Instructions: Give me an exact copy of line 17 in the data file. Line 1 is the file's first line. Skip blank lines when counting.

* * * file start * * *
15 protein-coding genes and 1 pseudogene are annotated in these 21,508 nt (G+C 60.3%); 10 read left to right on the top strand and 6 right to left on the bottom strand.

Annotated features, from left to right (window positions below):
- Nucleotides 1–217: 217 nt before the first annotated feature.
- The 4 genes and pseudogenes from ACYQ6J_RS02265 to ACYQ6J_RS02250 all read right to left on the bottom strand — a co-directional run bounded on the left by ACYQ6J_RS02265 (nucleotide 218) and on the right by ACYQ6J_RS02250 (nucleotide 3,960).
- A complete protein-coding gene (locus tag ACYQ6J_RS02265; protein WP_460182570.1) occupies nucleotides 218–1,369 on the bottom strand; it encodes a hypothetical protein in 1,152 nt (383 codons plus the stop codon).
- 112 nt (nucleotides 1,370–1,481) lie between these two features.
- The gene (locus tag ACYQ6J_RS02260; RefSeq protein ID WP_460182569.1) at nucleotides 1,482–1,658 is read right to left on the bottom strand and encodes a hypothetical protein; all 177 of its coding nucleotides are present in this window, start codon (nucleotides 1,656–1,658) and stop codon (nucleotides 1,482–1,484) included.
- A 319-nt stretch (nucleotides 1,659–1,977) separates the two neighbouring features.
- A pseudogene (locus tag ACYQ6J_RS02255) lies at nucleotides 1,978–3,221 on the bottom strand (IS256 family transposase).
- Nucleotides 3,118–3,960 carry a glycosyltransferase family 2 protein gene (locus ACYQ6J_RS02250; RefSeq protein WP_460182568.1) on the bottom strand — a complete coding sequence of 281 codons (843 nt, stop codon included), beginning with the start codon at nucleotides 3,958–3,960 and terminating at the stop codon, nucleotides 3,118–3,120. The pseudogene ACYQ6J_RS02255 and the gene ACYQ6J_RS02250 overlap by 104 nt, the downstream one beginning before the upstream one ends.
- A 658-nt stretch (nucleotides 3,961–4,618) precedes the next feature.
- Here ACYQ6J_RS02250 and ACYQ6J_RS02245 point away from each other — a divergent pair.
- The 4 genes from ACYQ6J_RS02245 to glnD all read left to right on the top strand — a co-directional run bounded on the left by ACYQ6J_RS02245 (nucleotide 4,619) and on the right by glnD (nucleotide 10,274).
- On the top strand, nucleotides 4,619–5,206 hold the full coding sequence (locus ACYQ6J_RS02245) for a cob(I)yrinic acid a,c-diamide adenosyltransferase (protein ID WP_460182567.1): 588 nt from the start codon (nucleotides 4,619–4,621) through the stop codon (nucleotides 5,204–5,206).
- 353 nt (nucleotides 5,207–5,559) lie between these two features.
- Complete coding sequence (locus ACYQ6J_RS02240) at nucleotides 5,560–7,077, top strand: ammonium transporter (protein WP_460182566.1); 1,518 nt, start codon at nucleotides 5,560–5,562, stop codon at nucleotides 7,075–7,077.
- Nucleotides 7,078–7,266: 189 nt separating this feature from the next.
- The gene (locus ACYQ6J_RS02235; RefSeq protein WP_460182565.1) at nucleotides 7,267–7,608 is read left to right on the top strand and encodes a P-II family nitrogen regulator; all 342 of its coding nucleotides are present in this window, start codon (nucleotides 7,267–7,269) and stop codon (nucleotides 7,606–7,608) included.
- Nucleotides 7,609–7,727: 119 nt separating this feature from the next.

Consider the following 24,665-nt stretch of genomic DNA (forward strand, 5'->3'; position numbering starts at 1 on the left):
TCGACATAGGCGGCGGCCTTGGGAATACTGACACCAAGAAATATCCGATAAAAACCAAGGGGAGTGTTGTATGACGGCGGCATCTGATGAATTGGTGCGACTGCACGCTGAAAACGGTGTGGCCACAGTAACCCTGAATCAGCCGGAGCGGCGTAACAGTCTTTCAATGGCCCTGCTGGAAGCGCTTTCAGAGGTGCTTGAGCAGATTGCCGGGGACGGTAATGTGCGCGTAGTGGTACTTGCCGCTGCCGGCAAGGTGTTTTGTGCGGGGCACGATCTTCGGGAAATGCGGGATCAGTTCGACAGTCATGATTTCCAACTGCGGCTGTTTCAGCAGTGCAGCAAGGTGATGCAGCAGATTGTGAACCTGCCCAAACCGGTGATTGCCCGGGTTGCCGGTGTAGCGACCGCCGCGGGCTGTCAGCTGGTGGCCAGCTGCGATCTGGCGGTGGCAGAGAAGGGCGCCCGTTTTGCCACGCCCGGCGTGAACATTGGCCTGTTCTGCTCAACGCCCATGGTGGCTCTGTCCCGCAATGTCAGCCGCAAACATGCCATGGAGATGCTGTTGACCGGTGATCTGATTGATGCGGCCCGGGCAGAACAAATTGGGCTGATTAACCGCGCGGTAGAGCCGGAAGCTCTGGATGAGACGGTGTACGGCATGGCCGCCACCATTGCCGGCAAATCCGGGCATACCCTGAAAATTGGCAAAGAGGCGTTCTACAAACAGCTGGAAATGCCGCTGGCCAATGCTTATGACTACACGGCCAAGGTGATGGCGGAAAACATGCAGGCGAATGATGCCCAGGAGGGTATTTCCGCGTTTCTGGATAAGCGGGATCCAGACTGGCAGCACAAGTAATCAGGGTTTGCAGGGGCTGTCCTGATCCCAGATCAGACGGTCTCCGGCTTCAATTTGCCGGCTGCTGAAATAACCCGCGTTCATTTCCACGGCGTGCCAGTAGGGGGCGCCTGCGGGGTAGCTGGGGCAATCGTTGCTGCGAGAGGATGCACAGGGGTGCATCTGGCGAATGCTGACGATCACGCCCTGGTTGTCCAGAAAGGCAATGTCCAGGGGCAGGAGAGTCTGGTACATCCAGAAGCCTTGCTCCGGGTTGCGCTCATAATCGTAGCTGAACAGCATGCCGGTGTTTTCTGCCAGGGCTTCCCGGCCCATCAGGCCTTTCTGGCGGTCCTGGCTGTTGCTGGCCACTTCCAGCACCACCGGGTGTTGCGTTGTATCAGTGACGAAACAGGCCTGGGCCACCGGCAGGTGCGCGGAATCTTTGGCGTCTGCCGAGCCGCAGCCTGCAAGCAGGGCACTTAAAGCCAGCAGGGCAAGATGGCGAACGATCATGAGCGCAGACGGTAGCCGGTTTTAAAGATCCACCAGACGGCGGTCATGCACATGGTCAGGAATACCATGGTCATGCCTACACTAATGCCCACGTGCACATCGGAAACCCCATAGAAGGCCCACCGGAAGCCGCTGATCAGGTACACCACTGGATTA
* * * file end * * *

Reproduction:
- Nucleotides 7,078–7,266: 189 nt separating this feature from the next.